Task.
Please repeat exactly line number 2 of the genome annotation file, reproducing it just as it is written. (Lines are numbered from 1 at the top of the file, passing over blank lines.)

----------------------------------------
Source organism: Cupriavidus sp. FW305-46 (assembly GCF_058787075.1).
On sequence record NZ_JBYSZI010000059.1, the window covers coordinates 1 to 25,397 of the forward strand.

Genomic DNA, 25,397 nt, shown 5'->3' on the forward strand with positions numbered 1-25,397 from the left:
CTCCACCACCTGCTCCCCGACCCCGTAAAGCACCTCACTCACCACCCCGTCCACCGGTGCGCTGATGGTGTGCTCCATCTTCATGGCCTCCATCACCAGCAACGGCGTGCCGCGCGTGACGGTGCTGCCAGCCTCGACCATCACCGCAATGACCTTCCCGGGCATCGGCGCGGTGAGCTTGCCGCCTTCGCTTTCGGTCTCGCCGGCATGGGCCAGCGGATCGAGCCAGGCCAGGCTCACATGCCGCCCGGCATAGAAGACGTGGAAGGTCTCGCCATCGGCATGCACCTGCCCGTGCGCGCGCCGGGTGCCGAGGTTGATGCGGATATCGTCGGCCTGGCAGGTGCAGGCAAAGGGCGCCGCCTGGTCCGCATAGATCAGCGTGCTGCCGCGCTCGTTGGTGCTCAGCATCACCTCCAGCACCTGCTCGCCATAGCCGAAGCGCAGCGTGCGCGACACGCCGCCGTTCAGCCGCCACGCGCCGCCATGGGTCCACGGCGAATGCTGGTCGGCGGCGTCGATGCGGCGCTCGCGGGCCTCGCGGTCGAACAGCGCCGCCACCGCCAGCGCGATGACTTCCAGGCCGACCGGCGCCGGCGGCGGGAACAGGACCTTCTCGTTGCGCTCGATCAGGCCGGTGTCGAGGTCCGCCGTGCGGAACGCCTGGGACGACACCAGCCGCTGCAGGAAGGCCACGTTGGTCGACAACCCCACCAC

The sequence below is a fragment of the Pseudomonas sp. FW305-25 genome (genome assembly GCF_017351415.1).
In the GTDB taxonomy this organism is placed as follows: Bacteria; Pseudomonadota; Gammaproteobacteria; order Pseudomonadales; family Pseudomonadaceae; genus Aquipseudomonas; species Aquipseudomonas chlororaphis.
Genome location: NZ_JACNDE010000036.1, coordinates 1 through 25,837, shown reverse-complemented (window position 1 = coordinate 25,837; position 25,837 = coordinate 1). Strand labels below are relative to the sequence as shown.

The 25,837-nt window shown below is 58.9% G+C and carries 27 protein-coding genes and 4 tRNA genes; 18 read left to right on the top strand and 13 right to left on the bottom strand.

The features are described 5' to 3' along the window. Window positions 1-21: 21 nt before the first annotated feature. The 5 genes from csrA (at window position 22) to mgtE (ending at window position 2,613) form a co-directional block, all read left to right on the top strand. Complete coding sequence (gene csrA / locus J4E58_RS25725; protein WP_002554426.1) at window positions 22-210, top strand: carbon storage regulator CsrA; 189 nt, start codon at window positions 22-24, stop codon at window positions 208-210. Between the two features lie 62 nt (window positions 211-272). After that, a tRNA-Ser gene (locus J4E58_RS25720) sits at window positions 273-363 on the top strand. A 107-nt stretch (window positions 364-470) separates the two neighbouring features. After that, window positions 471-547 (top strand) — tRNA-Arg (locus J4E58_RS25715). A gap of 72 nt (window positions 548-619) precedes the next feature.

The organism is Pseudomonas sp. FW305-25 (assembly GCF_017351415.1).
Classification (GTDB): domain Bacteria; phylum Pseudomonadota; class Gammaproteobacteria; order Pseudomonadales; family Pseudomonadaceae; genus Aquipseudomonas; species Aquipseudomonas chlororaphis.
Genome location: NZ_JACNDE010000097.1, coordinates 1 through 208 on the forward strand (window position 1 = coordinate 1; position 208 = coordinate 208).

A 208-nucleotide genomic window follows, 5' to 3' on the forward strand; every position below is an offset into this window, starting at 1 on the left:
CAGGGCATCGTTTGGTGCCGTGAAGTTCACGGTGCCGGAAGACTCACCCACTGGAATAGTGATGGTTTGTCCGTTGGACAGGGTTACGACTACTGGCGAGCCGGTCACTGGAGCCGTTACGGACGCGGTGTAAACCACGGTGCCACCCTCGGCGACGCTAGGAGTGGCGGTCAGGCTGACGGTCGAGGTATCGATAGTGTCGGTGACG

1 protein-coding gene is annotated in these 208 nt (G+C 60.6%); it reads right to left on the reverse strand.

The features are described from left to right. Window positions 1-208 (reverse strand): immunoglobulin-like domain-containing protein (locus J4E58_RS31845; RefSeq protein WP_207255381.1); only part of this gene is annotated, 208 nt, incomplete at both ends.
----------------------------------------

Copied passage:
On sequence record NZ_JBYSZI010000059.1, the window covers coordinates 1 to 25,397 of the forward strand.